Another advantage of this is that you can do preliminary set up, such as set a table filter to be viewing a subset of a table, and then "dump" the control back into interactive mode (dot prompt) with such settings left "on". This allows mixing of scripts and interactive behavior. Formal closures may not like that because closing would need to be defined or verified up front. Sometimes you want the machine to start the sandwich, but manually finish it (or mix and match sub-scripts manually). It facilitates semi-automation.

Early dialects required a fair amount of work managing indexes, but later dialects moved toward more automatic approaches where indexes were automatically opened and updated when a given table was opened or updated. Unfortunately, the newer approaches were not standardized. Generally the dBASE III+ dialect was probably the final version influencing a universal dialect. They diverged after that (although there was still some cross-borrowing). Thus, if one wanted to target multiple dialects, they usually stuck to III+ conventions.

Although many aspects of the language and tools are clunky, it has some interesting features that are hard to find in SQL-based tools. Many still consider it an excellent ad-hoc data transformation tool because it is usually easier to inspect intermediate steps and do incremental experiments with than with SQL tools. SQL has a more "batch" philosophy behind it.

Format Template Strings

One thing about ExBase that greatly simplifies writing the validation in CrudScreen applications is its format template strings. You didn't have to write a whole lot of validation code because the format string would guarantee the user entered only what the format would allow. For example, a phone number format template would look something like:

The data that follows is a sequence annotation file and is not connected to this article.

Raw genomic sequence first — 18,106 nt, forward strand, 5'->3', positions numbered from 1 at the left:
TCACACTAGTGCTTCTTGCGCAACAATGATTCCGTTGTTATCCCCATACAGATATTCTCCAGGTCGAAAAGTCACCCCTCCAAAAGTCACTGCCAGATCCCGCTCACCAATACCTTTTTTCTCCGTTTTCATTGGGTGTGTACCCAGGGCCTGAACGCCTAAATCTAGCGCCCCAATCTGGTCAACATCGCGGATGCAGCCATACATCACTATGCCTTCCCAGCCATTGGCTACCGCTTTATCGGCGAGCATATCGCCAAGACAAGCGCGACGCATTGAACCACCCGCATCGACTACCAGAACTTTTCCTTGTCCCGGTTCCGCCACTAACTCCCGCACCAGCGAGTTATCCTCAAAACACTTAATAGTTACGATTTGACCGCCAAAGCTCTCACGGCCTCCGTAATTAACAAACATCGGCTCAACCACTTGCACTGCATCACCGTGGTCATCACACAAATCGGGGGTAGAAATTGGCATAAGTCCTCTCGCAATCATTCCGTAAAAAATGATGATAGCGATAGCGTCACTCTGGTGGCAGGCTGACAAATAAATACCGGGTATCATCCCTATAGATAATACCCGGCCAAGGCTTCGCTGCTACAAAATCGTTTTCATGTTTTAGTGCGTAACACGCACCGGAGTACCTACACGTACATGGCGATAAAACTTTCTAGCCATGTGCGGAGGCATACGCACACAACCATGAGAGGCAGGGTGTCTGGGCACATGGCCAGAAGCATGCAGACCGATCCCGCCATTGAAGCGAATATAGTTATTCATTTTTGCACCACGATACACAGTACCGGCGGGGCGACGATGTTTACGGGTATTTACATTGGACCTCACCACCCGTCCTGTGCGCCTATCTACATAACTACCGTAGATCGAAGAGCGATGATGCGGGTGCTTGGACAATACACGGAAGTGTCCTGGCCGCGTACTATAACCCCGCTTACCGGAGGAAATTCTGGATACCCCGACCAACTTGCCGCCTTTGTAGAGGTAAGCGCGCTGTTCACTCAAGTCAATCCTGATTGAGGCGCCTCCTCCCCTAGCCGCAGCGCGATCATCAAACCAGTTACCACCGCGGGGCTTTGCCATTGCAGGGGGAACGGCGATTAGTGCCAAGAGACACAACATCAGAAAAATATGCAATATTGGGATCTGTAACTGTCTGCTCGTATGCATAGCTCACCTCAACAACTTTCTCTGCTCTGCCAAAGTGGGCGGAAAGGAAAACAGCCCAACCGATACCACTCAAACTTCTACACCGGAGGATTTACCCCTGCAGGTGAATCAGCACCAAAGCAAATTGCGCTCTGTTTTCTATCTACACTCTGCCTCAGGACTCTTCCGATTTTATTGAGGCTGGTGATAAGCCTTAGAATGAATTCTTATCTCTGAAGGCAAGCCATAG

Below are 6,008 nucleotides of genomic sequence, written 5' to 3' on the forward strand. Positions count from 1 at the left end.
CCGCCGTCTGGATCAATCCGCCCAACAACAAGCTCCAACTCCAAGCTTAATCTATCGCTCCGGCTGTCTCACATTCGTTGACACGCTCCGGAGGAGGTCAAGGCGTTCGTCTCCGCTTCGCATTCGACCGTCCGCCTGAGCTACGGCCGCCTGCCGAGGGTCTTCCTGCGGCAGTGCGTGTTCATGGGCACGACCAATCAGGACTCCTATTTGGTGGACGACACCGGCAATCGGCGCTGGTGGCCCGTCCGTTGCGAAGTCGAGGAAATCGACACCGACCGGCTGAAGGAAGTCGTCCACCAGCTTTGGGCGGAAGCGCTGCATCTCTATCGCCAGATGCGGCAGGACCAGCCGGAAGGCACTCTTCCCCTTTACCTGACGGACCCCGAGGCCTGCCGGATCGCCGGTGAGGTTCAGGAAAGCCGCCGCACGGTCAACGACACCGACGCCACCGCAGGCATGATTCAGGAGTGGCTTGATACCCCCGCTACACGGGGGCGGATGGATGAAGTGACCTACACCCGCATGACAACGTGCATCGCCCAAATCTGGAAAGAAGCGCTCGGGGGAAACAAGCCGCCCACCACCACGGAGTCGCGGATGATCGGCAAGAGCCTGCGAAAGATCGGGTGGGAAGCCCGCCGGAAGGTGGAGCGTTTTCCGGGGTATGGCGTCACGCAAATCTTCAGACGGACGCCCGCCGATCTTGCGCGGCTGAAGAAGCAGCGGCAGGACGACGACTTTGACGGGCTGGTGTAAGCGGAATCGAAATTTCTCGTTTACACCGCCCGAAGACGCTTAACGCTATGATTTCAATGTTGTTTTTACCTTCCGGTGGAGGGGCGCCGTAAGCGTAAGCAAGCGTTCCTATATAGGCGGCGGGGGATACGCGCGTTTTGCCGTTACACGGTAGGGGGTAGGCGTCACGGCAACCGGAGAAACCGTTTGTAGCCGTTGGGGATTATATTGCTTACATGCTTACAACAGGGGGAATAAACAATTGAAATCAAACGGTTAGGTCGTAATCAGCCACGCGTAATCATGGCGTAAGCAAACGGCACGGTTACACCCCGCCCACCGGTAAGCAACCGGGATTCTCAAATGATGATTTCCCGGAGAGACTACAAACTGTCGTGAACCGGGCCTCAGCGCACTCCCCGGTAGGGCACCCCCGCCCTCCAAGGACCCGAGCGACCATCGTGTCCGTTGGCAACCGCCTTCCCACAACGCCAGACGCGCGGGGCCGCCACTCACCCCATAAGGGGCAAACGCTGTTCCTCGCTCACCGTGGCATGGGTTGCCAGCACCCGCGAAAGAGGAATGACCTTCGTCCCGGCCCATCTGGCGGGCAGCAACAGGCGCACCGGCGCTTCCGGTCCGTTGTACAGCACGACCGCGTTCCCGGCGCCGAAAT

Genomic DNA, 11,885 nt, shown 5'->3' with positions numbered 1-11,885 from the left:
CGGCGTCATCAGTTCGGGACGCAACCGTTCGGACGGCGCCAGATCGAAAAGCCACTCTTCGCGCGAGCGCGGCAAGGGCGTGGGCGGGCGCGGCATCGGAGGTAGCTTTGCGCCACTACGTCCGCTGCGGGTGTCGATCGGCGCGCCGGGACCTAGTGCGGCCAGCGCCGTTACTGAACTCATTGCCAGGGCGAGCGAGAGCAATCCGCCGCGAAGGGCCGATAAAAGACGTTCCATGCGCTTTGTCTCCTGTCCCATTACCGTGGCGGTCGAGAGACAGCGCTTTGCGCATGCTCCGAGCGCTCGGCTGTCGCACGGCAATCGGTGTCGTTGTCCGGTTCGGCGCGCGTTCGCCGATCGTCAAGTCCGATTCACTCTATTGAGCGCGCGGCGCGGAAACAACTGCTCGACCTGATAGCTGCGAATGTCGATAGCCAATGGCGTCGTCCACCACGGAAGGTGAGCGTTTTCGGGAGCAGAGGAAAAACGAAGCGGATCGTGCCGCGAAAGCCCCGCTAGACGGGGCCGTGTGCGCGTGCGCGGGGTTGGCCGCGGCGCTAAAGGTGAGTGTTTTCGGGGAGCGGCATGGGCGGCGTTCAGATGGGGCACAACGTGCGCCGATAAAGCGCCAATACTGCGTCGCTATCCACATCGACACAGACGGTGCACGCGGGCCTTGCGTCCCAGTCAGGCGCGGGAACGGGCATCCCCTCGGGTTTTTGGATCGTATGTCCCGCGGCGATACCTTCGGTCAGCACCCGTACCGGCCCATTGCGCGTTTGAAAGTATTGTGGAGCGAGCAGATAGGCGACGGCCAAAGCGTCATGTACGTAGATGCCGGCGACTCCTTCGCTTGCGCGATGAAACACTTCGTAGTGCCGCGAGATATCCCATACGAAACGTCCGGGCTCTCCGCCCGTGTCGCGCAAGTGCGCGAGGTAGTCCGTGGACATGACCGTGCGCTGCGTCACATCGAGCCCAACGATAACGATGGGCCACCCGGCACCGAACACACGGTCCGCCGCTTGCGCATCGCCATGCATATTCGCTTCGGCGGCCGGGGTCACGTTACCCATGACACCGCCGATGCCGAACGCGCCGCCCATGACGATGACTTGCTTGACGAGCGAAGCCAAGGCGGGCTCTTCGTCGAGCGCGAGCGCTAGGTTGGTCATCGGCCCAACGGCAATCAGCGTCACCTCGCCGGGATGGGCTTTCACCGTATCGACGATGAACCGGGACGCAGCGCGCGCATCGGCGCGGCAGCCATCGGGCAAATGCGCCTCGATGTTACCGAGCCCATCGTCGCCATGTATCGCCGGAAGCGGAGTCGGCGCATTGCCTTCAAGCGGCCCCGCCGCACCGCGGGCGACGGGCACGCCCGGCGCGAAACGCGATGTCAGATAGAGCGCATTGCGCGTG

"(999)999-9999 \xAAAAA"
Here "9" is for digits and "A" is any alpha-numeric char. The "\x" escapes the "x" for phone extension since "X" was also a formatting character. (The specifics may not be entirely accurate here, I don't remember the details.)

The templates appear to be roughly borrowed from Cobol's character templates. The Xbase cursor would not produce a character that was not allowed in a given position. Thus, if you typed a letter where a digit was expected, the cursor simply would not move (and beep or have custom handlers in some dialects). The "marker" characters, such as the parentheses in the phone number helped the user know where to type. The cursor automatically skipped over the marker characters.

It is one of those intuitive, useful, and life-simplifying features that you really miss when you have to do it the hard way. I hope AjAx adopts them. Swing has added "JFormatted'TextField" that allegedly does something similar. Superficially it looks kind of limited.

Don't you mean CSS/HTML instead of AjAx? AjAx is an approach to developing Web applications that reduces page loads by (re)loading specific page elements rather than the whole page. What you want would have to be a feature of CSS/HTML, though it could be created in Javascript.


         && Loop and Update Example
         USE tableX
         SCAN FOR &myFilterCriteria
            IF x > y AND replacable
               REPLACE x WITH y
            IF a + b < c
               REPLACE message WITH "Low"


What ExBase Taught Me:


If anybody knows of a decent open-source interpretive ExBase, I'd be glad to get my hands on it. I really really miss ExBase for ad-hoc processing and "self" scripting.

Even Harbour (see http://harbour.github.io/), an ExBase compiler that came as close as anything to sustaining ExBase in OpenSource form, seems to have gone dead. Maybe you could build it?


Appreciation site: http://www.geocities.com/tablizer/xbasefan.htm

Interview with creator: http://reddevnews.com/qandas/article.aspx?editorialsid=113

Wayne C. Ratliff on dBASE's origins: http://www.accessmylibrary.com/coms2/summary_0286-9229460_ITM (An interesting read for anybody wanting to start a company.)

See Also: CollectionOrientedProgramming, PowerfulAdHocDataProcessingTools, ModernizingExBase, ExBaseRant, XbaseLibrary
CategoryOldSoftware, CategorySoftwareTool, CategoryDatabase, CategoryScripting, CategoryClosure (reasons not to)